A senior Afghan official has accused the U.S. special envoy to his country, Zalmay Khalilzad, of “delegitimizing” the Kabul government by excluding it from peace negotiations with the Taliban.
The comments on March 14 by Hamdullah Mohib, who serves as Afghan President Ashraf Ghani’s national-security adviser, drew immediate rebuke from Washington, with the State Department saying that his remarks “only serve to hinder” U.S.-Afghan ties and the peace process.
Speaking during a news conference at the Afghan Embassy in Washington, Mohib, a former ambassador to Washington, directed his attacks at Khalilzad’s conduct of peace talks with the Taliban.
Kabul has been excluded from the talks, held in Qatar, because the Taliban refuses direct negotiations with the Afghan government, insisting it is a puppet of the West and demanding that foreign troops pull out of the country before bilateral talks can begin.
U.S. officials have insisted they will not accept a peace deal with the Taliban without direct talks between the militant group and the Afghan government.
Kabul in the past has expressed anger over being kept out of the talks, but public comments targeting the top U.S. negotiator are extremely rare. Officials were angered again this week when Khalilzad wrapped up the latest round of Taliban talks in Doha and returned directly to Washington without stopping to brief officials in Kabul.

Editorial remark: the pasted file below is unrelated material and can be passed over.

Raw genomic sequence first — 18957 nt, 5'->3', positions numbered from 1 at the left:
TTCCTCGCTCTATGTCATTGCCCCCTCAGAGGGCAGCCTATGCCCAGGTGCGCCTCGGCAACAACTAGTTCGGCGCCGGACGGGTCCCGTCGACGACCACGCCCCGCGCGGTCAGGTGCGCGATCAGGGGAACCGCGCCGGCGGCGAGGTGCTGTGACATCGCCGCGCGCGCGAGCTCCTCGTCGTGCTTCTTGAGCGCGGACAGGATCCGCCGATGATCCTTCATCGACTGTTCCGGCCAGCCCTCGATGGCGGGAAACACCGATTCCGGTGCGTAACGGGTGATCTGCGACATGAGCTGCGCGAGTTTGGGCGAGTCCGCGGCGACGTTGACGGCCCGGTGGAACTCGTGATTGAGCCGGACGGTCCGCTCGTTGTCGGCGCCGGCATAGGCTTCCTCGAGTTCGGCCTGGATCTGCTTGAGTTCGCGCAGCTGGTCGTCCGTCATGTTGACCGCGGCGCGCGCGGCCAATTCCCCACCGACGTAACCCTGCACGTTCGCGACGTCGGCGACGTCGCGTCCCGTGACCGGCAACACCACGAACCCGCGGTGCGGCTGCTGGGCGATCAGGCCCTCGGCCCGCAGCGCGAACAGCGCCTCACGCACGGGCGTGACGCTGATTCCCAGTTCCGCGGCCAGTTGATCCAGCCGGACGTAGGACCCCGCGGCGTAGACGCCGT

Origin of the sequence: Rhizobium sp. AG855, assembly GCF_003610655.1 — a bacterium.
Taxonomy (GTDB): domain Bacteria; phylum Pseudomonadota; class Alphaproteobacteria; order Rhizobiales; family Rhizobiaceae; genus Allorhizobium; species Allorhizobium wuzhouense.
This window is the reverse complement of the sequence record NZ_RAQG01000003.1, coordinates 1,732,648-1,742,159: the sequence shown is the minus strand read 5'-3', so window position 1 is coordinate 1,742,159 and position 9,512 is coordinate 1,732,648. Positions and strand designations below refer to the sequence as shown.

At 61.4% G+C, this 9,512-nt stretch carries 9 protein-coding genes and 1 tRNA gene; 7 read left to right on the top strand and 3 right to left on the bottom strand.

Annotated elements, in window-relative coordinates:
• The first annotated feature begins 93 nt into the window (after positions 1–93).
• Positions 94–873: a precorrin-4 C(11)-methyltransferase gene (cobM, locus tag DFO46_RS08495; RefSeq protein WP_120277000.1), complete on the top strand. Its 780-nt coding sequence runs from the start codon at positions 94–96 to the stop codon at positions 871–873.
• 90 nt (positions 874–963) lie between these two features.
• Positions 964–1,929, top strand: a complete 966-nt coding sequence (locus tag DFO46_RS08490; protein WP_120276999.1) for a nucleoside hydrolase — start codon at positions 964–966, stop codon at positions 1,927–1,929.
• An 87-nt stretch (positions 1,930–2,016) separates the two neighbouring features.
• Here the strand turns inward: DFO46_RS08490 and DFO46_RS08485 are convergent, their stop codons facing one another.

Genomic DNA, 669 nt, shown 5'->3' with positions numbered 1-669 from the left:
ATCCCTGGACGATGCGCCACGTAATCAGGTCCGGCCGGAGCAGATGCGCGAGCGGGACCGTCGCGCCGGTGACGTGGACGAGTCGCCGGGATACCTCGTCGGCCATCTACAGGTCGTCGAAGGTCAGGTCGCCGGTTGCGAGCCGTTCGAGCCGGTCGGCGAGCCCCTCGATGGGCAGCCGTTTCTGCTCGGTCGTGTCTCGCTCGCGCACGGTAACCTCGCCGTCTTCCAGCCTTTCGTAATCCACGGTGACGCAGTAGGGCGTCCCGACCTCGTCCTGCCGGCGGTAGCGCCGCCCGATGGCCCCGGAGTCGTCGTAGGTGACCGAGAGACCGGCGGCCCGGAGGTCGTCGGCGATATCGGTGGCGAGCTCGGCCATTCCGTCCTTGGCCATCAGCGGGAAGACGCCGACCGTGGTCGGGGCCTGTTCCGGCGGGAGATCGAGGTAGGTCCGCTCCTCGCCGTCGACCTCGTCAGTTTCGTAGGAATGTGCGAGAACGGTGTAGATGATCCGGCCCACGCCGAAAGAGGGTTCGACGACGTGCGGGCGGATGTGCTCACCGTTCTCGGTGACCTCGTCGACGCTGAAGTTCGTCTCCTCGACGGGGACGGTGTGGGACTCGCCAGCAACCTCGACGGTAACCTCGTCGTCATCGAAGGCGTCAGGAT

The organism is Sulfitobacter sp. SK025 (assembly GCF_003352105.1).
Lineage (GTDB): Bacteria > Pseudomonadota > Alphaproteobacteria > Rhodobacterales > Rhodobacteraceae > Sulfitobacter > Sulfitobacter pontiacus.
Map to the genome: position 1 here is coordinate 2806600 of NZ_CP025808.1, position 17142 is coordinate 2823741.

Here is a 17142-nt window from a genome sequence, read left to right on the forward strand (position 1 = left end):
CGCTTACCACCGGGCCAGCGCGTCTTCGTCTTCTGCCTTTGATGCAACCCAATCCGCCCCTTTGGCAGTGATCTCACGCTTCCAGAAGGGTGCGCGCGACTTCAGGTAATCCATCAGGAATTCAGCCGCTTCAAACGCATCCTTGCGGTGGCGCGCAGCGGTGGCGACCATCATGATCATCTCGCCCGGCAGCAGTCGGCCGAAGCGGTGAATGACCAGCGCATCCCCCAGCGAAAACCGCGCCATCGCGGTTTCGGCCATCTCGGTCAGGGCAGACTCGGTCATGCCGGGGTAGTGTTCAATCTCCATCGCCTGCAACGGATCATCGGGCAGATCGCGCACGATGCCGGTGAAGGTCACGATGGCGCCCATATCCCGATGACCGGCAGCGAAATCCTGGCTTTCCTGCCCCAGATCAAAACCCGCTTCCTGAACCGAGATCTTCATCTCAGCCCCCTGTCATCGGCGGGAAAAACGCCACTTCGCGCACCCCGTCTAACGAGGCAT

“We think either, Ambassador Khalilzad, doesn’t know how to negotiate [or] there may be other reasons behind what he’s doing,” Mohib added.
“The Taliban are in no mood to negotiate with the Afghan government, and there is no reason for them to do so. They’re gaining. Their sole aim and expectation and reasons in wanting to talk directly with the United States is to give themselves legitimacy.”
“The reason he is delegitimizing the Afghan government and weakening it, and at the same time elevating the Taliban can only have one approach. It’s definitely not for peace,” he said.
Robert Palladino, the State Department’s deputy spokesman, said David Hale, the U.S. undersecretary of state for political affairs, “summoned” Mohib and told him he rejected the attack on “the U.S. approach to reconciliation.”
Palladino said Hale reminded the Afghan official that Khalilzad represented Secretary of State Mike Pompeo “and that attacks on Ambassador Khalilzad are attacks on the department and only serve to hinder the bilateral relationship and the peace process.”